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Optimum Nutrition Spring 2018 PREVIEW

FEATURE Do you fall out

FEATURE Do you fall out of bed, crash around 3pm, and sofa snooze before supper? Registered nutritionist Jackie Lynch and author of Va Va Voom* explains how you can put the spring back into your step There seems to be something of a low-energy epidemic going on in the UK; so much so, that TATT (tired all the time) has become a popular shorthand amongst doctors, often used to describe patients who consistently complain of tiredness when tests reveal no apparent medical cause. In my nutrition clinic, I constantly see people who simply put up with their fatigue as if it’s completely normal to be dragging themselves out of bed in the morning; kick-starting themselves with coffee; wilting at their work-station; struggling with the dreaded mid-afternoon slump and snoozing in front of the TV in the evening. If they think about it at all, they usually put it down to their age and a busy life, but whether they’re 29 or 69, in most cases diet and lifestyle are the main culprits. Yet it doesn’t have to be this way, because it really is possible to make a big difference to energy levels in a very short space of time with the right nutrition and lifestyle. We already hold the key to our energy ignition — we just need to know how to switch it on and keep the engine running effectively. In my clinic I have seen different types of tiredness, so it was important for me to explore how tiredness can vary. In Va Va Voom, readers can take quizzes to help discover their energy weak point: lack of strength and stamina; energy highs and lows; loss of focus and concentration; or a constant feeling of exhaustion are all different ways that people experience fatigue. Understanding the nature of your tiredness is the first step to finding the best diet and lifestyle solution. In my clinical experience, there are four key areas that most commonly contribute to lack of energy, once medical conditions ...there are four key areas that most commonly contribute to lack of energy... such as hypothyroidism, diabetes, coeliac disease or iron deficiency anaemia have all been ruled out. The principles behind my 10-day energy diet relate to these four areas: • Chronic inflammation. Studies have shown that a constant state of lowgrade inflammation can contribute to a general state of tiredness, as well as specific fatigue-related conditions, such as chronic fatigue syndrome. Blood levels of inflammatory markers such as C-reactive protein and proinflammatory cytokines have been seen to be raised in individuals with fatigue. 1 • Blood sugar balance. • Ensuring optimum levels of the macro and micronutrients required for energy supply and production. • Limiting the factors that deplete energy, including alcohol, sugar, excess caffeine or dehydration. Of course, there are numerous potential 8 OPTIMUM NUTRITION | SPRING 2018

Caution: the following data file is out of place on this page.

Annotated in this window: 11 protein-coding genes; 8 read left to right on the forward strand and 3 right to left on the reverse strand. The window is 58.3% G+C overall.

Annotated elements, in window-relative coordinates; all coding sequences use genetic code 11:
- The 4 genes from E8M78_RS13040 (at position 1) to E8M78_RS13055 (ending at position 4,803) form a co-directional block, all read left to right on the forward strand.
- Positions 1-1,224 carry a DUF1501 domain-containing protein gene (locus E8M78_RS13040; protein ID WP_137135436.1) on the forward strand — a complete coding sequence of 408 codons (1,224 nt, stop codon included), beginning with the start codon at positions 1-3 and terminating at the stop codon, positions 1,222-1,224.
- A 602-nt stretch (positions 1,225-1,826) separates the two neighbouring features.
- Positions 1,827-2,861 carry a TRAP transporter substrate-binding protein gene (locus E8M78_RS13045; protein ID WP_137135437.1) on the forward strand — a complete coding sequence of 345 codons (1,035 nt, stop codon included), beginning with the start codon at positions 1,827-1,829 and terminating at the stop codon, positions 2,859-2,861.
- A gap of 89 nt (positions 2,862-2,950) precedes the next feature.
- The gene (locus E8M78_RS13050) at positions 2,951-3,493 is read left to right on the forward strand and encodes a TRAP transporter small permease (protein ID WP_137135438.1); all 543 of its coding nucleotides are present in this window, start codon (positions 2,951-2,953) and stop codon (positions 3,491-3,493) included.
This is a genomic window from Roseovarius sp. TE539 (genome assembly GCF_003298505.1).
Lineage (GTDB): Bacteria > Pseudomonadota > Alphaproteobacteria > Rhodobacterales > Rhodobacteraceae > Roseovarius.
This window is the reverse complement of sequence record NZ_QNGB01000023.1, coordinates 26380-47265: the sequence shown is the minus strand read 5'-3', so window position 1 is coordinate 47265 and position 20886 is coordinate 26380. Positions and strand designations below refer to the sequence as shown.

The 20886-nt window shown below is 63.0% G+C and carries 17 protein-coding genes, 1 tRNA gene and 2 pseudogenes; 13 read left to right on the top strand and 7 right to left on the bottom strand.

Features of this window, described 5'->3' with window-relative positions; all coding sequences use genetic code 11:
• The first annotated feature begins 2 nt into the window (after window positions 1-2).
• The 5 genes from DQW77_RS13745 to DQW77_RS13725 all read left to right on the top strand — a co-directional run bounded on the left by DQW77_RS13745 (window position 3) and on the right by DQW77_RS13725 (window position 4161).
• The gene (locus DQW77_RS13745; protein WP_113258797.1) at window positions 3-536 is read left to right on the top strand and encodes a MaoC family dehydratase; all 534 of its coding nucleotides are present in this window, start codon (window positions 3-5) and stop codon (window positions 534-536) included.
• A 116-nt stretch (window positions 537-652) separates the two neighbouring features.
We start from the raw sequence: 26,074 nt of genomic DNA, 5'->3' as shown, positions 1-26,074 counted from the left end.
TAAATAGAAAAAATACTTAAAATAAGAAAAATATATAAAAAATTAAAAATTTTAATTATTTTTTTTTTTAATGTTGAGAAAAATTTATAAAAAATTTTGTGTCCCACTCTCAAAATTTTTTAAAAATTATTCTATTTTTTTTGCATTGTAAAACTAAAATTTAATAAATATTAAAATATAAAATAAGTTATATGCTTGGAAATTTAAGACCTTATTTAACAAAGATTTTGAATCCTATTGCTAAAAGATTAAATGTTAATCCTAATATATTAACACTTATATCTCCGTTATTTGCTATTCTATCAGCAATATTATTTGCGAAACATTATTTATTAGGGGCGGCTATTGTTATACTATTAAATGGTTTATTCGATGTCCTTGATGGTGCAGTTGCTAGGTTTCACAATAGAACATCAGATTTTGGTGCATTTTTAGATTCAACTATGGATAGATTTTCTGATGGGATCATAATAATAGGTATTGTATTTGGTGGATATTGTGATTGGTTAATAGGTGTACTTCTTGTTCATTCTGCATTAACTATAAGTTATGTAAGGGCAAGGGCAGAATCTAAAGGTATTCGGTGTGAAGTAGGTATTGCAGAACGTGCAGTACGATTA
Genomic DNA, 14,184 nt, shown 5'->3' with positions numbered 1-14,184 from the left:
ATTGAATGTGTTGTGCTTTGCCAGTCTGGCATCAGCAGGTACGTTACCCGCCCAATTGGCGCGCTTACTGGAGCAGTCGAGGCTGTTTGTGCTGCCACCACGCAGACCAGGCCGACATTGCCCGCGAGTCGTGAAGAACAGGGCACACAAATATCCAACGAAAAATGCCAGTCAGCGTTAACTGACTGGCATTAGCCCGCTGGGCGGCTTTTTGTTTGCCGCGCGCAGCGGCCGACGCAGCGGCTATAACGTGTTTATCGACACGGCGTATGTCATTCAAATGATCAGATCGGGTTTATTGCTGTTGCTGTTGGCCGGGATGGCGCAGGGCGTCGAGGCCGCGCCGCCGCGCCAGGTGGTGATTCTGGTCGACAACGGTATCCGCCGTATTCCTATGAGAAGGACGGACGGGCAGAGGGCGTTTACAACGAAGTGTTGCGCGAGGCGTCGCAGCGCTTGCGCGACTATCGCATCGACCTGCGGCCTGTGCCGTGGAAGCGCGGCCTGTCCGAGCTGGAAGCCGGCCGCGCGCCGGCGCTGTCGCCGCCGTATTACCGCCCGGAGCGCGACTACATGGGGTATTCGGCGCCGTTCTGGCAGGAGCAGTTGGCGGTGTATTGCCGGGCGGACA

FEATURE It really is possible to make a big difference to energy levels in a very short space of time... imbalances, deficiencies or biochemical factors that can impact energy levels but there are always a few obvious suspects to target as a first step in a clinical context. Blood sugar balance Any nutritional therapist will tell you that one size doesn’t fit all when it comes to a therapeutic approach, but there is one area that will make a difference to almost anyone struggling with tiredness and so it’s usually my first port of call while I’m waiting for any test results. Balancing blood sugar is the equivalent of Energy 101 — in other words, the basics in maintaining energy levels. Not only will it make a big difference to anyone who experiences energy highs and lows throughout the day and help to regulate sleep patterns, but as the approach includes increasing energy-boosting foods such as wholegrains and vegetables and avoiding some key robbers such as sugar and alcohol, the overall benefits can be considerable. How does blood sugar impact energy? Glucose is a primary source of quick energy for the body, which means that low blood sugar will leave you feeling tired, irritable, and unable to focus or concentrate. The infamous mid-afternoon energy slump is all about low blood glucose and is usually a result of relying on sugary foods or refined carbohydrate to keep you going. High blood sugar releases the hormone insulin as an emergency response, with its highly efficient hoovering of the blood which will send the sugar off to be stored in the liver or in fat cells. As the blood sugar drops, stress hormones cortisol and adrenaline are released, generating powerful cravings for a quick sugary fix and starting the whole rollercoaster process all over again. This battle of the hormones throughout the day can be exhausting and if the blood sugar drops overnight due to unwise food or drink choices in the evening, sleep will be restless and disrupted, leaving you tired and unrefreshed in the morning. How to regulate blood sugar The solution is simple: a combination of complex carbohydrate, (e.g. wholegrains and vegetables) and protein, (e.g. meat, fish, eggs or pulses) with every meal and snack. This provides slow-release, sustainable energy for the body which will help avoid the cravings for sugar and refined carbohydrate that lead to trouble. It also has the secondary benefit of featuring foods that are also rich in iron, B vitamins and magnesium, which are all essential for optimal energy production. That may sound relatively simple, but in my clinical experience, women tend to be very poor at eating enough protein and will often plough on through a busy day without any protein at all until the evening meal. They’re also far more likely to skip meals than men, which will lead to further blood sugar issues, as the body starts to run out of fuel. It can take quite a bit of coaching and encouragement to address these ingrained habits. The role of magnesium When I observe a client experiencing tension headaches, a sense of clinging on by the fingertips or feeling tired but wired so that it’s difficult to switch off and relax, I think about magnesium. It’s the multi-tasker of the minerals and is discreetly responsible for over 300 essential chemical reactions across the body, which is why a deficiency can cause a range of different potential symptoms. 2 Magnesium helps to regulate muscle function, supports our response to stress, influences blood pressure and nerve impulses, promotes a healthy digestion, is important for bone health, and even plays a role in DNA production. 3 In energy terms, magnesium starts your engine. If you have a deficiency, A BOOZY CYCLE OF EXHAUSTION ALCOHOL might help us to relax but it can affect the quality of our sleep. According to Drinkaware, a UK-based alcohol education charity, although alcohol can help us get off to sleep quickly it can cause sleep disruption, leaving us more tired. Not only might we need to make more trips in the night to the toilet, because alcohol is a diuretic, but we may also spend less time in deep sleep and more time in the rapid eye movement (REM) stage, which means we can feel less rested in the morning. Drinkaware recommends avoiding drinking alcohol before bedtime, to give the body time to process any alcohol — with an hour needed on average to process one unit. Source: www.drinkaware.co.uk FOOD SOURCES OF MAGNESIUM • Leafy, green vegetables such as spinach • Nuts • Brown rice • Bread (especially wholegrain) • Fish • Meat • Dairy foods Taking high doses of magnesium (more than 400 mg) for a short time can cause diarrhoea. Source: www.nhs.uk you’re likely to feel as if you’re running on empty all the time because it’s absolutely essential in the energy production process, activating the enzymes that spark the entire chain reaction. I find magnesium very helpful when I’m working with clients whose tiredness stems from the stress of a very busy life, because it helps to calm the nervous system. It can be very supportive for anyone suffering from chronic fatigue syndrome because of its core role in energy production and the part it plays in supporting muscle function, and it can also make a big difference to anyone who suffers from insomnia. 4 How to boost magnesium levels Good food sources of magnesium include wholegrain foods, leafy green vegetables, and sunflower seeds. Including these in your diet every day can help to keep magnesium levels topped up. Supplements should not exceed 400 mg per day without the advice of a health professional and, to avoid the risk of potential harmful interactions, you should speak to your doctor if you’re taking any medication. One very relaxing way of increasing magnesium levels is to try an Epsom (magnesium) salts bath — add two to three handfuls of salts in the bath and relax for at least 20 minutes. The magnesium will absorb through the skin, relaxing the muscles, relieving tension, and setting you up for a good night’s sleep. B vitamins A group of individual nutrients, B vitamins work as a team to support a range of different functions in the body. A deficiency of one B vitamin is likely to indicate a deficiency of another and because they are so vital for our energy levels, this can have a domino effect leading to tiredness and fatigue, which is why it’s always an area I’ll explore in my clinic. SPRING 2018 | OPTIMUM NUTRITION 9